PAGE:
Odell Beckham’s status of an elite receiver is on the line in 2020

Cleveland Browns Odell Beckham Jr. (Photo by Jamie Sabau/Getty Images)
Cleveland Browns Odell Beckham Jr. (Photo by Jamie Sabau/Getty Images) /

Odell Beckham is telling everyone that he thinks 2020 will be one of his best seasons. For the sake of his career and legacy, he better hope it is.

Odell Beckham has had three consecutive down years as a wide receiver. Correction, down for an “elite” wide receiver. If Beckham was Wayne Chrebet or Antwaan Randle El, two back to back 1,000-yard seasons would be something to praise. Beckham, however, isn’t a middle-tier receiver. At least if you ask him and his legion of loyal fans. The Cleveland Browns could use an elite-level wide receiver if Beckham can still hit that level.

He took to his YouTube account to post about his recovery from off-season hip and groin surgery and made it clear he expects to be back to his old self. “I would honestly say this is probably going to be one of my best seasons. Bigger, stronger, faster — this is my time,” Beckham proclaimed.

The thing is, surgery can only fix so much. The body can only handle so much. Beckham’s list of injuries is as long as many people’s bills these days. He’s already had a pretty serious surgery to fix his ankle at the end of the 2017 season. Now his hip, plus the numerous other injuries he’s compiled that have slowed him down?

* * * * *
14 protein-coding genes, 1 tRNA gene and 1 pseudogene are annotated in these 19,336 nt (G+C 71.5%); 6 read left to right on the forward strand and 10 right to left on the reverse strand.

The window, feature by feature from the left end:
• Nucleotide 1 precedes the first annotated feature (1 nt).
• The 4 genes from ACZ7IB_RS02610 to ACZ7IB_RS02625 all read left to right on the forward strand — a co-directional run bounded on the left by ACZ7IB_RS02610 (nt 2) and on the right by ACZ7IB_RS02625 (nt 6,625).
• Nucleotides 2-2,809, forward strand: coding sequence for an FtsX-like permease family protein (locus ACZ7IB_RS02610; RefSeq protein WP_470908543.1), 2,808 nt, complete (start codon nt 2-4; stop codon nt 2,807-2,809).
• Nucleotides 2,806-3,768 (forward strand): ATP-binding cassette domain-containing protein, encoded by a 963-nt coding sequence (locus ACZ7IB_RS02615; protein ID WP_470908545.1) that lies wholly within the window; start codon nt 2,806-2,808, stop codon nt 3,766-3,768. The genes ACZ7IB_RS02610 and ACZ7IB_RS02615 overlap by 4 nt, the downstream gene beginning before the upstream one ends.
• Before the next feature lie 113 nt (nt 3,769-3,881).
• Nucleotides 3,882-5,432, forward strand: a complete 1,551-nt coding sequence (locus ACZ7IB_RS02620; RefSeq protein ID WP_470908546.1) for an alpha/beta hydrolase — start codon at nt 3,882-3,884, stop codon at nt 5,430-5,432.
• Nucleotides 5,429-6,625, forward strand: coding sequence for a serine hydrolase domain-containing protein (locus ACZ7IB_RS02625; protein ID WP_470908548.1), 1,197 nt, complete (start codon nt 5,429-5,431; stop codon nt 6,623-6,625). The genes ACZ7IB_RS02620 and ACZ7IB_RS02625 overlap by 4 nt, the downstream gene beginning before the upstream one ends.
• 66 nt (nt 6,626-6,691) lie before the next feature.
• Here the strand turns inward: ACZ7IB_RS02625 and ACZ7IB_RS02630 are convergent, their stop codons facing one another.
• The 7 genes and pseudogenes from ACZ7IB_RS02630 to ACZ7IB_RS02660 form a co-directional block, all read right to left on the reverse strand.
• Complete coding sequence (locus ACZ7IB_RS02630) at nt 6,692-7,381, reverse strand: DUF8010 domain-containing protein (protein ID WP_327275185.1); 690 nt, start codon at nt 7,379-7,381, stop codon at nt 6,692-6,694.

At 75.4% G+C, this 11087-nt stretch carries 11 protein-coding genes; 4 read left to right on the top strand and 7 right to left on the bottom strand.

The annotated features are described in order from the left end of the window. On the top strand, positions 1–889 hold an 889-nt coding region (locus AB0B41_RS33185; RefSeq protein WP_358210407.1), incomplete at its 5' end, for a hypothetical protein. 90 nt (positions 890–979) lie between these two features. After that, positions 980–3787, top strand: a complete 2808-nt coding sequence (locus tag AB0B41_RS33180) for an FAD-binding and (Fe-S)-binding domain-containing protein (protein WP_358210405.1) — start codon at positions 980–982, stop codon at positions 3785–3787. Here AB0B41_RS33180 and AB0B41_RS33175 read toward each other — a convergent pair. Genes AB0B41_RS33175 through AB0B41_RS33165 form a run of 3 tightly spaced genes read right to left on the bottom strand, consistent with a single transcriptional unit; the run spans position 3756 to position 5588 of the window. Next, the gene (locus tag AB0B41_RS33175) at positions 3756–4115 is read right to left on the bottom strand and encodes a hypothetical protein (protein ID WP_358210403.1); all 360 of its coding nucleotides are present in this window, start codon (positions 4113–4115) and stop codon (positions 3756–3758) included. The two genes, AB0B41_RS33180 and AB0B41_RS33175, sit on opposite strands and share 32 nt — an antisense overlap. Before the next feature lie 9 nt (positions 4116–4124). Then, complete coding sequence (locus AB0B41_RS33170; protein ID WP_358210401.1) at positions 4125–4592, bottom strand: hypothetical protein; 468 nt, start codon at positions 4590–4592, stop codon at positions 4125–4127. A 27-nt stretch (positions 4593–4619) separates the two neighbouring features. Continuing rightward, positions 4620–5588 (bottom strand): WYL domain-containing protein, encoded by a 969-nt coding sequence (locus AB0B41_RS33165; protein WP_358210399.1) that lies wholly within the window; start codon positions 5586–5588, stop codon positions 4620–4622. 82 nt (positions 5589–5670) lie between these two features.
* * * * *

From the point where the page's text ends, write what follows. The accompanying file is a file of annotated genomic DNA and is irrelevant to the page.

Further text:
Bodies don’t break down due to a person’s age, but a person’s wear and tear. Beckham himself claimed he’s been playing for 23 years. How many more hits does his body have? That’s the answer that’s going to be revealed in 2020. After two down years, and a third wrecked by injuries, Beckham hasn’t had an elite-level performance in nearly four years.

Yet, he’s paid like an elite play-maker.

Beckham’s stats aren’t the only thing noticeably different about his play, simply watching him line up across from good-friend Jarvis Landry reveals that Beckham has been different. While Landry’s numbers aren’t Jerry Rice-like, his play is dramatically more impressive than Beckham’s (and most of the leagues). Landry’s not dropping passes like Beckham, his routes are crisper and he’s breaking off more consistent big plays. Beckham’s drops for 2019 were up as well, as PFF cited him as one of the worst in the league. They claim Beckham’s play as one of the reasons Baker Mayfield struggled.

There is a chance that Beckham can bounce back, just look at what Randy Moss did to his career after Oakland. Yet, if he’s going to do it, it’s gotta be here and now. A second year of sub-par play won’t lead to a third season in Cleveland. At least at his current price.

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